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Need to know - Nordic innovation policies for the future

  • Published 06/03/2003
  • Last updated 20/05/2011
The Nordic Industrial Fund has, through its initiative in the SME Forum, completed the first round of seven projects linked to the Nordic countries' innovation and enterprise policies. This report offers a short description of the projects together with results. Our objective in this undertaking has been to make a contribution to the development of innovation policies in the Nordic countries.

A number of policy implications and recommendations have come to light.
Naturally, it depends on the reader's position in the Nordic countries' innovation systems as to whether all conclusions and recommendations will be of interest. Nevertheless, in my view, all these projects offer valuable insights to those in ministries and organizations who have development of effective innovation and enterprise policy measures as their domain.

From The Nordic Industrial Fund's perspective, the following conclusions are
of particular interest.

 

  • The Nordic governments should give higher priority to the development of a holistic innovation policy that cuts across the still-disconnected and disjointed policies for industrial and economic policy, education and research policy and regional development policy. It is time for action.
  • It is especially important to develop a policy for entrepreneurship that can combine all the disparate measures and incentives aimed at creating more entrepreneurs and a higher rate of growth in existing young enterprises. Only in this way will it be possible to change the low level of entrepreneurial activity in the Nordic countries.
  • The music industry is one specific example of a growth sector, in its own right and relative to other sectors in the Nordic countries. However, only when policy-makers understand the need for coordinated policies for this diverse - even fragmented - sector will it be possible to realize the full value-added potential of this particular branch of the Nordic entertainment industry.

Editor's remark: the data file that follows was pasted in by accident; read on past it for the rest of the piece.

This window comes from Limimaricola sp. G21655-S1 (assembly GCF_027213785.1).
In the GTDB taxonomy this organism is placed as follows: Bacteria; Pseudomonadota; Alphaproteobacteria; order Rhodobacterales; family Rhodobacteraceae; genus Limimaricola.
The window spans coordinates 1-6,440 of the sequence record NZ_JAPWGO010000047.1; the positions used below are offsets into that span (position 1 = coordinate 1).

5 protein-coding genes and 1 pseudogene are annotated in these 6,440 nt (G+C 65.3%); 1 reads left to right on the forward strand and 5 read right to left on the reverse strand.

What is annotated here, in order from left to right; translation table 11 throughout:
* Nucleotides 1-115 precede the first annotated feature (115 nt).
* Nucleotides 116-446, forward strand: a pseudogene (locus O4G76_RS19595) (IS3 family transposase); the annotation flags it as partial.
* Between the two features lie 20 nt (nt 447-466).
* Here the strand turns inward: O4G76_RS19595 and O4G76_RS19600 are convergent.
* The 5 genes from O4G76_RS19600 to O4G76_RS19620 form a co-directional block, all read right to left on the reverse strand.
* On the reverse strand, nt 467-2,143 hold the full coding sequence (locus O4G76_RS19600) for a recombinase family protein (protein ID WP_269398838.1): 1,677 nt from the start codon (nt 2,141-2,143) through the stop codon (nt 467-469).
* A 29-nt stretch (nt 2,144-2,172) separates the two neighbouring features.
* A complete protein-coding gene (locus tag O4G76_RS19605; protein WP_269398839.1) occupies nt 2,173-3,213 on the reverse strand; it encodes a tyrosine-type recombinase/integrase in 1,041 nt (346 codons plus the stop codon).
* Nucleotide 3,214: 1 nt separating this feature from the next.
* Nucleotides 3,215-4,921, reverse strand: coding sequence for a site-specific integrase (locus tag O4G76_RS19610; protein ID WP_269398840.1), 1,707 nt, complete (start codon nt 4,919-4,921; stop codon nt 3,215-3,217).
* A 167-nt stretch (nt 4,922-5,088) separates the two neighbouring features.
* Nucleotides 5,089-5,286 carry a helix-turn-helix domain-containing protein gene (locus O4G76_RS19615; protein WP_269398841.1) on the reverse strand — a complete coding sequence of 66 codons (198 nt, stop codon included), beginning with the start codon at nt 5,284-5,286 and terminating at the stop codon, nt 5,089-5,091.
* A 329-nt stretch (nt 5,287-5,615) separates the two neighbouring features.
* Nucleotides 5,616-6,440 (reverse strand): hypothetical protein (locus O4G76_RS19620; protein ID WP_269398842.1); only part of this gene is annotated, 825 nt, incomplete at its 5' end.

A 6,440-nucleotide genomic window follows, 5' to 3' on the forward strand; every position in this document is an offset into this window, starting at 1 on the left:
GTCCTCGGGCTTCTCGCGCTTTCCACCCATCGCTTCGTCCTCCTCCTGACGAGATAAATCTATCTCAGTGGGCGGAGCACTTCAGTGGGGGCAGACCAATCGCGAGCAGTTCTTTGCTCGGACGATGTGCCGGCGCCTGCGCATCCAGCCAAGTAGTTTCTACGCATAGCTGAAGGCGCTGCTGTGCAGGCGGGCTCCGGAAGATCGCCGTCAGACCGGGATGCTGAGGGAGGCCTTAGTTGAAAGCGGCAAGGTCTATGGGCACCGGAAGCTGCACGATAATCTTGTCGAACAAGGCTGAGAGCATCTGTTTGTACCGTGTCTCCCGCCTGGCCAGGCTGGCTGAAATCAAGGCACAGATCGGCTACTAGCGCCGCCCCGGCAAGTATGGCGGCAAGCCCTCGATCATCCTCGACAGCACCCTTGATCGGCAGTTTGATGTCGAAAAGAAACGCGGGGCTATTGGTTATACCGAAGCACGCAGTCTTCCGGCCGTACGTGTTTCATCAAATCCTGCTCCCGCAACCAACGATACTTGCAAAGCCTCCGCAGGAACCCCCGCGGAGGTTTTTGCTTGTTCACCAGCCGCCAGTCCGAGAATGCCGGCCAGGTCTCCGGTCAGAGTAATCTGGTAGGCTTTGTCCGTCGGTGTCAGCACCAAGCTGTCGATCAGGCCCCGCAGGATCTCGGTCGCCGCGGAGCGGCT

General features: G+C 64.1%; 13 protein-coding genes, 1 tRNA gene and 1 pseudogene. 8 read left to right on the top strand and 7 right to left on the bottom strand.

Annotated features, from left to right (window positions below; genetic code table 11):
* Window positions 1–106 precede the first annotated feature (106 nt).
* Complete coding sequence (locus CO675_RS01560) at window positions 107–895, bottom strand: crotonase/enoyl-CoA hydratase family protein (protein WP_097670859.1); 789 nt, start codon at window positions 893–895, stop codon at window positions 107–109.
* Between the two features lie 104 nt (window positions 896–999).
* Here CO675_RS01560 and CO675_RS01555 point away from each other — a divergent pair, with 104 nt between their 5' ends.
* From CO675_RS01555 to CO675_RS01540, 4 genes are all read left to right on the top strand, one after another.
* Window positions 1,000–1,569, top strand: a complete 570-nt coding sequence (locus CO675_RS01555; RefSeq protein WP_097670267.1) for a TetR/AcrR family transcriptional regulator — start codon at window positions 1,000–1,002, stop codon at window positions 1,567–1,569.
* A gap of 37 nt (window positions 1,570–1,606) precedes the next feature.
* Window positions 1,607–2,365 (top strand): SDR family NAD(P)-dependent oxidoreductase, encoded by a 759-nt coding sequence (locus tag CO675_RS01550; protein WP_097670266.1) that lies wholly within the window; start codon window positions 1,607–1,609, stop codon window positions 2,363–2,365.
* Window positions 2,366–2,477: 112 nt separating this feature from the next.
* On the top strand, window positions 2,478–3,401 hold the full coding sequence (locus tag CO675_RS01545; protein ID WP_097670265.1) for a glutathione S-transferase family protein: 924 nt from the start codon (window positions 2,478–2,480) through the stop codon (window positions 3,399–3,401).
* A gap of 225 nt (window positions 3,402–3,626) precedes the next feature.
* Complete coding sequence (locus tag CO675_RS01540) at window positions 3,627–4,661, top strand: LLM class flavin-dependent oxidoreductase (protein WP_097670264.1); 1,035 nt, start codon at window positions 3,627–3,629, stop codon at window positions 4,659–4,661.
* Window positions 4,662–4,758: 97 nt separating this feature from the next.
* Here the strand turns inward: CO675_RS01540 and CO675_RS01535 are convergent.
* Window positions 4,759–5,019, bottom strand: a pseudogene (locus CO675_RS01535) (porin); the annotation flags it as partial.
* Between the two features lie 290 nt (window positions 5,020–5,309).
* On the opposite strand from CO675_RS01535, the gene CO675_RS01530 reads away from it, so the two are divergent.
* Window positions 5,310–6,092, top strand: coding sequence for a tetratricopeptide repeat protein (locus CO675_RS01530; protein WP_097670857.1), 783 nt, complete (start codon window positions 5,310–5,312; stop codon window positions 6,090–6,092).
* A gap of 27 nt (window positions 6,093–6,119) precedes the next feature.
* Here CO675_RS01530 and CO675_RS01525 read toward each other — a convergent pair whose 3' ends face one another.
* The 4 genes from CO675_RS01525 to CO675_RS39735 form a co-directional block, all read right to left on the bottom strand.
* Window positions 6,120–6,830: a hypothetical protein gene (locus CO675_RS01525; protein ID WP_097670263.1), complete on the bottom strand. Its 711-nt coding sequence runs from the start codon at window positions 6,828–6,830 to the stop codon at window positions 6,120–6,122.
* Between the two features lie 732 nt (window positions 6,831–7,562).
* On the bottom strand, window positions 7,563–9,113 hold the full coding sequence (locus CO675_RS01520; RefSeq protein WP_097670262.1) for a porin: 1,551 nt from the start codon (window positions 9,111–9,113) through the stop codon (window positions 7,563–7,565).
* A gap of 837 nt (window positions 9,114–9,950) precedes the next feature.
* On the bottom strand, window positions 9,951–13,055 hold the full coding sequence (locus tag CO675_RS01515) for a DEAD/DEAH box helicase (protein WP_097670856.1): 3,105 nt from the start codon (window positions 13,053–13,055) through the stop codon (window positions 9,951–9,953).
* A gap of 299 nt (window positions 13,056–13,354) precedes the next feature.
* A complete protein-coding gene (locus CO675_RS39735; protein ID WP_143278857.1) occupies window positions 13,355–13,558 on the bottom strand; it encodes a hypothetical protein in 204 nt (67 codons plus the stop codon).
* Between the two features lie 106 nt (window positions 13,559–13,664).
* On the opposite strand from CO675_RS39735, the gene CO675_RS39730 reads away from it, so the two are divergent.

• The risk capital market in the Nordic countries is indeed immature. In particular, there seems to be a scarcity of investment potential in the early stages of product, process or market development. Knowing that substantial financial resources are presently bound up in investments offering low returns, it seems only logical to propose that mechanisms should be developed to revitalize this capital.
  • It seems to be a common opinion that high-tech spin-offs are a significant contributing factor to value-added growth and innovation. However, a recent study suggests that high-tech spin-off is in many respects a rather marginal phenomenon. Policy-makers should re-evaluate current measures in the light of such findings, and consider whether alternative use of resources might yield better results.
  • Universities and other higher educational institutions are often said to provide a vital stimulus to the business environment. Not necessarily. Only if these institutions possess technical faculties and curricula capable of satisfying present and/or future demand for competencies in the region they can play a significant part in promoting regional growth.
  • Finally, but perhaps most important of all, there is a need for competence and capacity building in policy-making authorities and organisations. These need to develop strategic plans for policy learning, plans that include lifelong learning, new forms of cross-organisational working groups and the creation of social arenas. Only then will it be possible to design and implement the most cost-effective measures aimed at improving general and specific conditions of the innovation systems.